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Fundamental question

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Post by thessler Sat Jan 12, 2019 4:43 pm

Hi
Just this past week I have discovered and practiced pulling the trigger slowly. I am pulling it alot slower than I really want to, but as a result my groups have decreased dramatically. This is all good news . A problem  I am having is I get these fliers from time to time that are no where near the spot I pulled the trigger.  Sometimes they are at 12 o'clock but more often then not they are low towards 4 o'clock. Right handed shooter. I can usually call within reason where the shot will be on a good shot. But when I get these unexpected shots I'll look where it should be and it's no where near . And I end up saying how is that possible.  
On these stray shots I do not believe I am Jerking the trigger but I could be wrong.  My only thought is I'm breaking my wrist unexpectedly and don't even realize it.  When I think I'm breaking my wrist I end up tightening up trying to keep it stable which over tightens my grip and the trigger finger . Thereby ruining the next few shots. 
I am still a new shooter,  and shoot alot probably more than I should but highly motivated. Dry firing doesn't seem to work for me. I know that sounds rediculas but when I dry fire it always seems perfect.  It's when there is a bullet in the gun and I'm trying to hit a target that something is breaking down.
Any thoughts on this or suggestions to improve or eliminate these fliers greatly appreciated. 
Thanks, Tom

thessler

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Post by mspingeld Sat Jan 12, 2019 5:52 pm

First off, welcome!

Dry firing isn't working? Sounds like it's working perfectly. Keep doing it! and do it seriously. I recommend doing 60% of your dry firing on a blank wall, 30% in your lap without looking at the sights and 10% on a target. (did that add up to 100?)

My guess is you're pulling the trigger too slowly. It's an important concept. Too slow is bad. Too fast is bad. How long, on average, would you say you hold before a good shot goes off?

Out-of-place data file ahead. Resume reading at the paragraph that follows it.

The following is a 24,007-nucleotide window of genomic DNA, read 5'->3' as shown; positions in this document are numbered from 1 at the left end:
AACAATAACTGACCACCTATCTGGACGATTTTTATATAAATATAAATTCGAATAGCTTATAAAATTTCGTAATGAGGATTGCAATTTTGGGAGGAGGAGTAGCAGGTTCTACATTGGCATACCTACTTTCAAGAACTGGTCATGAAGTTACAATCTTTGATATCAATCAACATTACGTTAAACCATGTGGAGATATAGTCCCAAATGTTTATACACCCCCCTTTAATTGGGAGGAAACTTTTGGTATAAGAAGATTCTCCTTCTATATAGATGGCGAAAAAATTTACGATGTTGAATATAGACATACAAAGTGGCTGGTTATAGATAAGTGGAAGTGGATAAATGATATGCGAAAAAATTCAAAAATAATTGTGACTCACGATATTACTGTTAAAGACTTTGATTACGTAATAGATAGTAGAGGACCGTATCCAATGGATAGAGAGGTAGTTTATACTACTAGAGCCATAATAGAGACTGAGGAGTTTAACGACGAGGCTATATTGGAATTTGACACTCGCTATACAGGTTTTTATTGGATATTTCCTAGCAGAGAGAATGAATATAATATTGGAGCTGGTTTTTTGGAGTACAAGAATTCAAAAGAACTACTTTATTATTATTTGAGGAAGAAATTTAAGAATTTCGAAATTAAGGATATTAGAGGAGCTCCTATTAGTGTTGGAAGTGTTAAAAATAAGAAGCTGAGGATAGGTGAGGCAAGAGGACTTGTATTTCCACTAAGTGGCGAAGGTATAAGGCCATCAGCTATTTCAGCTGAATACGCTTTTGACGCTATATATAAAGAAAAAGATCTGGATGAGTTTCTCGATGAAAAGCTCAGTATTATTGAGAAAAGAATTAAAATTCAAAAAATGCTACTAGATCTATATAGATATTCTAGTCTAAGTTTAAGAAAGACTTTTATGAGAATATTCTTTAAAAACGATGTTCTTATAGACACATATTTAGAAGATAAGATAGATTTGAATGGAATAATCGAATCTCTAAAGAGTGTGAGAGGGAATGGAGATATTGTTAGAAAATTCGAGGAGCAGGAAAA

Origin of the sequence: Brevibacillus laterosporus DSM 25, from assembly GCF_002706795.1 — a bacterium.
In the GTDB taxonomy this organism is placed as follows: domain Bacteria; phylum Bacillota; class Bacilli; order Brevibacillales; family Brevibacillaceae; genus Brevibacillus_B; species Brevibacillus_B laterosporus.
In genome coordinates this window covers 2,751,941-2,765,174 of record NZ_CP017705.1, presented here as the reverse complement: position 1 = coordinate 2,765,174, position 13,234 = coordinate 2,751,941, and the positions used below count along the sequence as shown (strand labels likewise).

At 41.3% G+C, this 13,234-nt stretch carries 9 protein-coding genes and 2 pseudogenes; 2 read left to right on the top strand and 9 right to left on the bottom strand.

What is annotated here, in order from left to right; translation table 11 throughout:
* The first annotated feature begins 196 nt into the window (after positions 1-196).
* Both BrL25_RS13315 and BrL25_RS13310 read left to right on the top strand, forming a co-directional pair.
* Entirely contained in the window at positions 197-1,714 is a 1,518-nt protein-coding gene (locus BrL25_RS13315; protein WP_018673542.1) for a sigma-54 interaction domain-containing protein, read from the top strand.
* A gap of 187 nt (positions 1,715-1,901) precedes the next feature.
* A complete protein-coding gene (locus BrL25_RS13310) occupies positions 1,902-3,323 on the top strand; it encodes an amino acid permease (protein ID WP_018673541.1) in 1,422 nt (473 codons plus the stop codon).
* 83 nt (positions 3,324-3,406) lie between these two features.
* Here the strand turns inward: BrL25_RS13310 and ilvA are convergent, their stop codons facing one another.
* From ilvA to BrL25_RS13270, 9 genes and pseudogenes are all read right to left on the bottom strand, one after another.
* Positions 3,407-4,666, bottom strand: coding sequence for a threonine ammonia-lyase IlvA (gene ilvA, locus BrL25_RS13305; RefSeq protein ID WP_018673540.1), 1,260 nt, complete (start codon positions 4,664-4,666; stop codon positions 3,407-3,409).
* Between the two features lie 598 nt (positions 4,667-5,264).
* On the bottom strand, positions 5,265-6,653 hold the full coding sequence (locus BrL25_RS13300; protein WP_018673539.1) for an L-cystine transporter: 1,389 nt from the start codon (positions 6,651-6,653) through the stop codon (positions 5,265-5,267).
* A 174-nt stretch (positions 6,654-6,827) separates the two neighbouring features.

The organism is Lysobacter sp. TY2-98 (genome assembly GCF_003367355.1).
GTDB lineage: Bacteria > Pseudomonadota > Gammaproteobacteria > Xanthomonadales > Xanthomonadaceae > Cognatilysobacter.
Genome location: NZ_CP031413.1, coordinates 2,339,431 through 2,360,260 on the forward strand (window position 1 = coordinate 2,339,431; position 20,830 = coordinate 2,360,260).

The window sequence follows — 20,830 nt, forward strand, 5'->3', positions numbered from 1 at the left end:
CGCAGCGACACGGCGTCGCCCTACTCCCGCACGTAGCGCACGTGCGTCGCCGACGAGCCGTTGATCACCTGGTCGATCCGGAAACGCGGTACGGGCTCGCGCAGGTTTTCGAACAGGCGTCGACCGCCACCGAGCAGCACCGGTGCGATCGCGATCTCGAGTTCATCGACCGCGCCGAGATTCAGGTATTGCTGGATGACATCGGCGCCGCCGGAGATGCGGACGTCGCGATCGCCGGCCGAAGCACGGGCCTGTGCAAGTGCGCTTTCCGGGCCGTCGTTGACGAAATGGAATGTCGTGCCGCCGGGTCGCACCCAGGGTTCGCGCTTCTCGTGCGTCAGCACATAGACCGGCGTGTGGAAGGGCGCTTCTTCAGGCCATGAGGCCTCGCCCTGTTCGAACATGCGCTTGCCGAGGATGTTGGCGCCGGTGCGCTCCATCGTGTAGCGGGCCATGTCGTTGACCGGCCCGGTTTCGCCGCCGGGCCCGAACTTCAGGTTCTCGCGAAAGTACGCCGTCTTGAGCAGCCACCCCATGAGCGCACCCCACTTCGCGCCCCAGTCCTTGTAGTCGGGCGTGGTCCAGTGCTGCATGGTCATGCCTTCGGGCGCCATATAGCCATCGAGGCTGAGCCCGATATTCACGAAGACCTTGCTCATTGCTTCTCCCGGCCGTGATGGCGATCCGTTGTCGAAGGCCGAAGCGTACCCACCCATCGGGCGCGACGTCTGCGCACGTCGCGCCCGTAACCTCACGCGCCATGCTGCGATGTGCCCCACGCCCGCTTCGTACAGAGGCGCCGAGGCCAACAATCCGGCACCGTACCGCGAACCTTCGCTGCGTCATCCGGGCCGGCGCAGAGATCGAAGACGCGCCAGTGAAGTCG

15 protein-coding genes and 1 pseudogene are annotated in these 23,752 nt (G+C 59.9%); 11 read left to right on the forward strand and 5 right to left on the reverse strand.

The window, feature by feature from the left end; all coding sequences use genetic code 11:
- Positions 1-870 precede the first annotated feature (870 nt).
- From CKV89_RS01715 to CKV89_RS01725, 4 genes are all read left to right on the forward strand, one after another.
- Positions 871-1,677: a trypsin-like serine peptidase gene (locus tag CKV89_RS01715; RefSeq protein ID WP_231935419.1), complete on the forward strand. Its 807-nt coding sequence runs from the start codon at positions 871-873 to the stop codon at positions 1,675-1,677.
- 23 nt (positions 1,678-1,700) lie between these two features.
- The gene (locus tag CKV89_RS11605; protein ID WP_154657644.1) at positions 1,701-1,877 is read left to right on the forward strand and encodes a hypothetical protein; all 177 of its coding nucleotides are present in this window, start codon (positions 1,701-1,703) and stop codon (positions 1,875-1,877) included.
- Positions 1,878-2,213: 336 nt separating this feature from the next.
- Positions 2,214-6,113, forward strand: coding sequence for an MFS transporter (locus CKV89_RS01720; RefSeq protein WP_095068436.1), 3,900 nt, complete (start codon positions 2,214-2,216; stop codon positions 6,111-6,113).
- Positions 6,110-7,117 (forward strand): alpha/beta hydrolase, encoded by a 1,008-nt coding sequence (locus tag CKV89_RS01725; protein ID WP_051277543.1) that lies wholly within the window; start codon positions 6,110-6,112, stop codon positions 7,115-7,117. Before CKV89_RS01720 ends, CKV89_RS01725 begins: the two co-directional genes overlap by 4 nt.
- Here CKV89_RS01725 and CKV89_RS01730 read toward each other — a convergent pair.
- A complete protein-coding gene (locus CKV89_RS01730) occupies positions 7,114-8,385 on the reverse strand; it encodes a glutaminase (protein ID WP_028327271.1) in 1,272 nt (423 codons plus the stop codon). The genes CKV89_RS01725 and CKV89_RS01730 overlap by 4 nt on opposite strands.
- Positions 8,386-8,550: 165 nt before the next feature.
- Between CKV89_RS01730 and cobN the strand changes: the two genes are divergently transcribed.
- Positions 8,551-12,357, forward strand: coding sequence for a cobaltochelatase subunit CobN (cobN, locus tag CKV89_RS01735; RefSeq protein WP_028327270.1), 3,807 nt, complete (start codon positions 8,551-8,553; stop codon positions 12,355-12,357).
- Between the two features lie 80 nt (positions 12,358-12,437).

Another thing to consider is trigger finger placement. Hold the gun up toward a blank wall. Do not cock the hammer or rack the slide. While looking at the dot/sights, put some pressure on the trigger, then let off. What happened to the sights? Experiment with trigger finger placement in this way to find the sweet spot that doesn't disturb the sight alignment.

Lastly, read through the posts under fundamentals, paying particular attention to the high masters.

Then read, and re-read these articles. A full course in mastering bullseye shooting: http://www.starreloaders.com/edhall/12PPC01.html

Hope this was helpful!

mspingeld

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Post by thessler Sat Jan 12, 2019 6:27 pm

Thanks Mike 
I'll work on it.

thessler

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Post by CR10X Sat Jan 12, 2019 6:35 pm

On these stray shots I do not believe I am Jerking the trigger but I could be wrong.


Well, what did you see?   If  you are truly seeing the sights / dot, then you should be able to see the shot was off and be able to call it.  Therefore its sounds like that during live fire you may still be blinking, flinching, losing focus on the front sight, have the focus between the target or the dot (not on either one completely), etc., on those shots.  

Remember we are focusing on the front sight (or dot or target with red dot) but we are "seeing" everything as part of the sight picture.  Some people over on the Enos forum (IPSC, etc.) would call it awareness, the zone, zen mindset, or whatever.  But just because the front sight is in complete clear focus should not distract from seeing its relationship in the notch or the sight picture, or the pattern of wobble on the aiming area.  Work on seeing, then you can find the source of your issue.